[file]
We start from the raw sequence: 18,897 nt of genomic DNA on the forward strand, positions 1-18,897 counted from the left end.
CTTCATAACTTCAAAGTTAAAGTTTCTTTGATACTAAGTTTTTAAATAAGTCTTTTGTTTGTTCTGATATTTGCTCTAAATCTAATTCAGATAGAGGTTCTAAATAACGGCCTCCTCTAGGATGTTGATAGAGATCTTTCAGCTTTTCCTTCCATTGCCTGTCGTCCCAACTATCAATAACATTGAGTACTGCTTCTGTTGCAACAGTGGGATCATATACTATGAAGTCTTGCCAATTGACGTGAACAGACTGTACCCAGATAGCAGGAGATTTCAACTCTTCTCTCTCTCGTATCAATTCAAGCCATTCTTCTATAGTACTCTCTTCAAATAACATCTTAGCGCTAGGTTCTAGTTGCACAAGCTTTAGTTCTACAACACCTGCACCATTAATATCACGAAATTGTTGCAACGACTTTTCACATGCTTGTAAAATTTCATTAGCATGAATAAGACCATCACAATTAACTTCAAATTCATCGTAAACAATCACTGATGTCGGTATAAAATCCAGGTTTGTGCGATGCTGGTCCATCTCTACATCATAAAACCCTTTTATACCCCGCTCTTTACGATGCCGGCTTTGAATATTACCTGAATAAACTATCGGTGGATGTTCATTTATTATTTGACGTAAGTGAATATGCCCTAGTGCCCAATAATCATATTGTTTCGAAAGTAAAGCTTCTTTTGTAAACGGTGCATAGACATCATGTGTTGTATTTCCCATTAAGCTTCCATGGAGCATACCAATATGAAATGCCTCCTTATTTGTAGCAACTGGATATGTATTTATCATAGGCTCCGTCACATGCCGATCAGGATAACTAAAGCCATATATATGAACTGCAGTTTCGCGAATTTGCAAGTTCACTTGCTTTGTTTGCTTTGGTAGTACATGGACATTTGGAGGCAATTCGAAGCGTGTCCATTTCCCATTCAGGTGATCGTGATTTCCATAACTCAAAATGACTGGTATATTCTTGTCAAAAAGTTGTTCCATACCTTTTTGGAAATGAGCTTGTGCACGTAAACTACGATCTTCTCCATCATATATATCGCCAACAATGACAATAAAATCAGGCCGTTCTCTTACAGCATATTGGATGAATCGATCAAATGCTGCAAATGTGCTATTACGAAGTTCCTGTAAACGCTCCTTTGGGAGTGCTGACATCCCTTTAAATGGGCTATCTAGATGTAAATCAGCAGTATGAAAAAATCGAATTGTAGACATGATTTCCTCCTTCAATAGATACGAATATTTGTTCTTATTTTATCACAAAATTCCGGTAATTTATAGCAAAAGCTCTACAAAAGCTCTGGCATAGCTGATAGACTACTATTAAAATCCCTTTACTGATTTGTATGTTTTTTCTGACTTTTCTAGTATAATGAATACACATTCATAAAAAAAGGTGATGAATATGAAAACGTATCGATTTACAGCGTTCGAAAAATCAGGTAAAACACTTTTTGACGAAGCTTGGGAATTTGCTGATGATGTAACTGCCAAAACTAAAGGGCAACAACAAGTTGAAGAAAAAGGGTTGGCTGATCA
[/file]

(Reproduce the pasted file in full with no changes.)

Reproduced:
We start from the raw sequence: 18,897 nt of genomic DNA on the forward strand, positions 1-18,897 counted from the left end.
CTTCATAACTTCAAAGTTAAAGTTTCTTTGATACTAAGTTTTTAAATAAGTCTTTTGTTTGTTCTGATATTTGCTCTAAATCTAATTCAGATAGAGGTTCTAAATAACGGCCTCCTCTAGGATGTTGATAGAGATCTTTCAGCTTTTCCTTCCATTGCCTGTCGTCCCAACTATCAATAACATTGAGTACTGCTTCTGTTGCAACAGTGGGATCATATACTATGAAGTCTTGCCAATTGACGTGAACAGACTGTACCCAGATAGCAGGAGATTTCAACTCTTCTCTCTCTCGTATCAATTCAAGCCATTCTTCTATAGTACTCTCTTCAAATAACATCTTAGCGCTAGGTTCTAGTTGCACAAGCTTTAGTTCTACAACACCTGCACCATTAATATCACGAAATTGTTGCAACGACTTTTCACATGCTTGTAAAATTTCATTAGCATGAATAAGACCATCACAATTAACTTCAAATTCATCGTAAACAATCACTGATGTCGGTATAAAATCCAGGTTTGTGCGATGCTGGTCCATCTCTACATCATAAAACCCTTTTATACCCCGCTCTTTACGATGCCGGCTTTGAATATTACCTGAATAAACTATCGGTGGATGTTCATTTATTATTTGACGTAAGTGAATATGCCCTAGTGCCCAATAATCATATTGTTTCGAAAGTAAAGCTTCTTTTGTAAACGGTGCATAGACATCATGTGTTGTATTTCCCATTAAGCTTCCATGGAGCATACCAATATGAAATGCCTCCTTATTTGTAGCAACTGGATATGTATTTATCATAGGCTCCGTCACATGCCGATCAGGATAACTAAAGCCATATATATGAACTGCAGTTTCGCGAATTTGCAAGTTCACTTGCTTTGTTTGCTTTGGTAGTACATGGACATTTGGAGGCAATTCGAAGCGTGTCCATTTCCCATTCAGGTGATCGTGATTTCCATAACTCAAAATGACTGGTATATTCTTGTCAAAAAGTTGTTCCATACCTTTTTGGAAATGAGCTTGTGCACGTAAACTACGATCTTCTCCATCATATATATCGCCAACAATGACAATAAAATCAGGCCGTTCTCTTACAGCATATTGGATGAATCGATCAAATGCTGCAAATGTGCTATTACGAAGTTCCTGTAAACGCTCCTTTGGGAGTGCTGACATCCCTTTAAATGGGCTATCTAGATGTAAATCAGCAGTATGAAAAAATCGAATTGTAGACATGATTTCCTCCTTCAATAGATACGAATATTTGTTCTTATTTTATCACAAAATTCCGGTAATTTATAGCAAAAGCTCTACAAAAGCTCTGGCATAGCTGATAGACTACTATTAAAATCCCTTTACTGATTTGTATGTTTTTTCTGACTTTTCTAGTATAATGAATACACATTCATAAAAAAAGGTGATGAATATGAAAACGTATCGATTTACAGCGTTCGAAAAATCAGGTAAAACACTTTTTGACGAAGCTTGGGAATTTGCTGATGATGTAACTGCCAAAACTAAAGGGCAACAACAAGTTGAAGAAAAAGGGTTGGCTGATCA